June 15, 2011

Emory Profile

Jeffrey Boatright: Building hope for the blind

Jeffrey Boatright, with Jana Sellers (research specialist) and Tiffany Liao (Emory undergrad).

Jeffrey Boatright, with Jana Sellers (research specialist) and Tiffany Liao (Emory undergraduate).

By Margie Fishman

When it comes to delaying and, possibly one day, curing blindness and other retinal degenerations, Emory Eye Center researcher Jeffrey Boatright '92G leaves no stone unturned.

From injecting synthetic forms of bear bile, to studying the positive effects of aerobic exercise on the retina, the associate professor of ophthalmology translates arcane research findings into meaningful health outcomes.

Boatright is president of the Association for Research in Vision and Ophthalmology, the premier vision research organization in the U.S. with 12,500 members in more than 70 countries. Saying he was "humbled" by the honor and assuming the post last month, his goals include publicizing advances in vision research and advocating for more research funding on Capitol Hill, along with engaging and retaining the next generation of vision researchers.

A shot in the dark

Boatright built his career at Emory. After graduating from Brown University with a bachelor's degree in neural sciences and experimental psychology, he bought a used Volkswagen Beetle, packed up everything he owned and followed his girlfriend to Emory.

At the time, Boatright was fascinated with Emory Ophthalmology and Pharmacology Professor Michael Iuvone's research examining how the brain regulates dopamine, an important neurotransmitter that helps control the brain's reward and pleasure centers, as it relates to Parkinson's disease. With no backup plan, he approached Iuvone for a research job. Boatright ended up working for him for three years, studying the retina as a model for dopamine regulation and the circadian rhythms of African clawed frogs.

"It turns out that the retina has a circadian clock just like the brain," Boatright says. "In many ways, it is its own little brain."

Later, he earned his doctorate in neuroscience and pharmacology from Emory's Graduate School of Arts and Sciences and completed his postdoctoral work in tissue-specific gene regulation under Emory Eye Center Professor John Nickerson.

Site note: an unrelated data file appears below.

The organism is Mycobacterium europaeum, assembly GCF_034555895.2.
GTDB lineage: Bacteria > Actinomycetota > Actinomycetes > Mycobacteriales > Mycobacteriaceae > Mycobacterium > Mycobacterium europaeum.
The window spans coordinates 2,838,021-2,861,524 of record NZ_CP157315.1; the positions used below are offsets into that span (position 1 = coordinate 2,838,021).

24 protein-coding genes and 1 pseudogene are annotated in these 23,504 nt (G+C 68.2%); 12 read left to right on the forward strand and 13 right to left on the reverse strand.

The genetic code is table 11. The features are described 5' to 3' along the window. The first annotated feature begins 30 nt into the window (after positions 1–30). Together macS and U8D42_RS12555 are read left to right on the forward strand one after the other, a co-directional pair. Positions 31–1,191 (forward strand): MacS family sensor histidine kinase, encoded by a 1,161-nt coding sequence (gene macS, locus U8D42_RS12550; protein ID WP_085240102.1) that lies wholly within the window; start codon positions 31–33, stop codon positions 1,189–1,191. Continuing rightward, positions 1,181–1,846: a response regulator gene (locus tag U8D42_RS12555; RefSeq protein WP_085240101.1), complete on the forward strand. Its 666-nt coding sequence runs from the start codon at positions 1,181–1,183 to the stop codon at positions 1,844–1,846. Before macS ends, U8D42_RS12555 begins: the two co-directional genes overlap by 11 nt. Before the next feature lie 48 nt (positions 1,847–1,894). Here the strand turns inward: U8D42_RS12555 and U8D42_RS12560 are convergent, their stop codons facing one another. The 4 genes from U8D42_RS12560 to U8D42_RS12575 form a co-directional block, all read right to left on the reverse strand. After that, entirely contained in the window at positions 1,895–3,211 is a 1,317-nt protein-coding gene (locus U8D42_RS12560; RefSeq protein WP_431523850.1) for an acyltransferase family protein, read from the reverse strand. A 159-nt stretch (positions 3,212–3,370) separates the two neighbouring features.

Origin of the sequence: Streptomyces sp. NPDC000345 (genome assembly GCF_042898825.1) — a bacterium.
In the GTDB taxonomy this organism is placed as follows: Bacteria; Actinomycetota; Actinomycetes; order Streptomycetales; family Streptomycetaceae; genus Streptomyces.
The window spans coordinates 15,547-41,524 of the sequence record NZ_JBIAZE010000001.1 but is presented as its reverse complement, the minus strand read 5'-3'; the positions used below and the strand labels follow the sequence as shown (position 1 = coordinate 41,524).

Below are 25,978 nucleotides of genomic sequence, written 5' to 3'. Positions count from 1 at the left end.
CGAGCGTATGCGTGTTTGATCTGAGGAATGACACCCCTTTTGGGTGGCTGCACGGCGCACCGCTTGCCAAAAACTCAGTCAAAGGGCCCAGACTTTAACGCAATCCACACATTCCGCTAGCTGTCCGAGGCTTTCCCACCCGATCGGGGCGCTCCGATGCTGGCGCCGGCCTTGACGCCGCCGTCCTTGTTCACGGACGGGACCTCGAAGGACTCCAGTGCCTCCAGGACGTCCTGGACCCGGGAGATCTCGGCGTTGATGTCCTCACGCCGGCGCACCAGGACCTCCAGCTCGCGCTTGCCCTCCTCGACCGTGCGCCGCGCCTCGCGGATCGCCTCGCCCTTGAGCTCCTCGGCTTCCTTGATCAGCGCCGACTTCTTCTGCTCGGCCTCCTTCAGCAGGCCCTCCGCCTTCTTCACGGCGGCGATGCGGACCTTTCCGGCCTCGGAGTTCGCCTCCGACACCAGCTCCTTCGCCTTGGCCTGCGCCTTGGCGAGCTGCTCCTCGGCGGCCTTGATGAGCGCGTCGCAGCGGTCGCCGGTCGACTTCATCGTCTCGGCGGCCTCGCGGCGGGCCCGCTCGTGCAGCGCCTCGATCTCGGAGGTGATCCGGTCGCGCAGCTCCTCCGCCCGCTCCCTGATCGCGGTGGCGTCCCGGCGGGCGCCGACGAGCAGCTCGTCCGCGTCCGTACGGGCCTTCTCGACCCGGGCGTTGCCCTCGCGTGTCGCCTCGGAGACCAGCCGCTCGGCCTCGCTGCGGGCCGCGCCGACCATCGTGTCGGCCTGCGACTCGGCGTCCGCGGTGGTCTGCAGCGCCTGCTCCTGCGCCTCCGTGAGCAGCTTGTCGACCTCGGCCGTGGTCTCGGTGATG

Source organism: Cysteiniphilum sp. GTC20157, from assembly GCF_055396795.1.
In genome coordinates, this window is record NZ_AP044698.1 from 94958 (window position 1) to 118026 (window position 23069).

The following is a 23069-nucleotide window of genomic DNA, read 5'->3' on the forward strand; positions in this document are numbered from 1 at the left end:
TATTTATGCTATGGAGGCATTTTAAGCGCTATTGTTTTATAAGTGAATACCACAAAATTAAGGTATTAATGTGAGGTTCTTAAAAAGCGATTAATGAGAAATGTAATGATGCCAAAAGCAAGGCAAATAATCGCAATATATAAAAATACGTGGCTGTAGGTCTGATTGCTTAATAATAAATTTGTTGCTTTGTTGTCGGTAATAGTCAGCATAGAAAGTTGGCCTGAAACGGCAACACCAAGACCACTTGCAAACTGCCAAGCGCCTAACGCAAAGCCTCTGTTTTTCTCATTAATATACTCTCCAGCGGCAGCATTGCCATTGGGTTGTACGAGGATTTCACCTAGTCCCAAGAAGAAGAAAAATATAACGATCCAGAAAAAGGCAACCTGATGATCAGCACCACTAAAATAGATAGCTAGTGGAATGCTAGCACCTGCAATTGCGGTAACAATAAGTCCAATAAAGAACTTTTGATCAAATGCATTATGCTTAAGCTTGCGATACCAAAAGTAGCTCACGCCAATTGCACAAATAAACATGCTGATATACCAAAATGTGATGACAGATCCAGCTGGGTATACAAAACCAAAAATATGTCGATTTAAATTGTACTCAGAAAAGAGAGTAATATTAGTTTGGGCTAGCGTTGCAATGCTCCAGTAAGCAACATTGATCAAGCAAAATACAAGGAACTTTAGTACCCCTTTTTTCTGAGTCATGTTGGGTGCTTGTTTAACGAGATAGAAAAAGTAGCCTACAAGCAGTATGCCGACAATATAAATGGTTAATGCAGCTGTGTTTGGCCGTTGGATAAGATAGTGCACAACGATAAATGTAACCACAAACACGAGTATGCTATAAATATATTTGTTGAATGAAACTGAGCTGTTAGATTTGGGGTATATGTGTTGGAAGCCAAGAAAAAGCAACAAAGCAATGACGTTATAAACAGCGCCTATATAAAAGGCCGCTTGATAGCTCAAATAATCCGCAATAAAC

As for the girlfriend he had followed to Emory, Claudia Saari '87L became his wife.

Bile benefits

Perhaps his most unusual area of research, Boatright has published results showing that synthetic components of a digestive juice produced by bears, when systematically injected into mice, can prevent retinal cell death and preserve the function and structure of photoreceptor cells. These cells convert light into electrical impulses that go to the brain.

This means that bear bile, used in Asia for thousands of years to prevent visual disorders, has untapped potential to treat retinal diseases that lack effective treatments, including retinitis pigmentosa and age-related macular degeneration, says Boatright. Clinical trials for the bear bile project, funded by grants from the Foundation Fighting Blindness and The Abraham J. and Phyllis Katz Foundation, are planned for next year.

Boatright published his initial findings in 2006 in Molecular Vision, the country's first peer-reviewed, online-only life sciences journal. He co-founded the acclaimed journal in 1995 with Emory Eye Center scientists Nickerson and Robert Church to offer an immediate outlet for advances in molecular biology, cell biology and the genetics of the visual system. Boatright currently serves as the journal's editor-in-chief, publishing hundreds of papers each year.

Boatright's other research interest involves using molecular and cellular biology techniques to study DNA repair mechanisms. The goal: Naturally correct DNA mutations that lead to blindness.

Repairing genomic DNA has shown promise in the liver, but the responsiveness rate among retinal cells remains low. Boatright plans to use a second round of funding from the National Eye Institute to explore how to improve delivery of the DNA repair mechanisms to the retina. 

His latest research proposal involves teaming up with Emory Eye Center Associate Professor Machelle Pardue and the Atlanta VA Medical Center to study how aerobic exercise may slow the process of retinal degeneration.

Up in the air

Boatright pilots his Pietenpol airplane.

Boatright pilots his Pietenpol airplane.

Outside of the Emory Eye Center, Boatright serves on the board of the Georgia affiliate of the Foundation Fighting Blindness, and is a longtime member of Emory's Institutional Animal Care and Use Committee, which oversees the care and treatment of animals involved in research.

Growing up in rural Oklahoma, Boatright constructed gliders and model rockets from whatever materials were handy. He now enjoys cruising around in his 1965 Austin-Healey Sprite sports car and building and piloting experimental aircraft.

"To the degree that I have any free time at all, I head out to the airport," he says.

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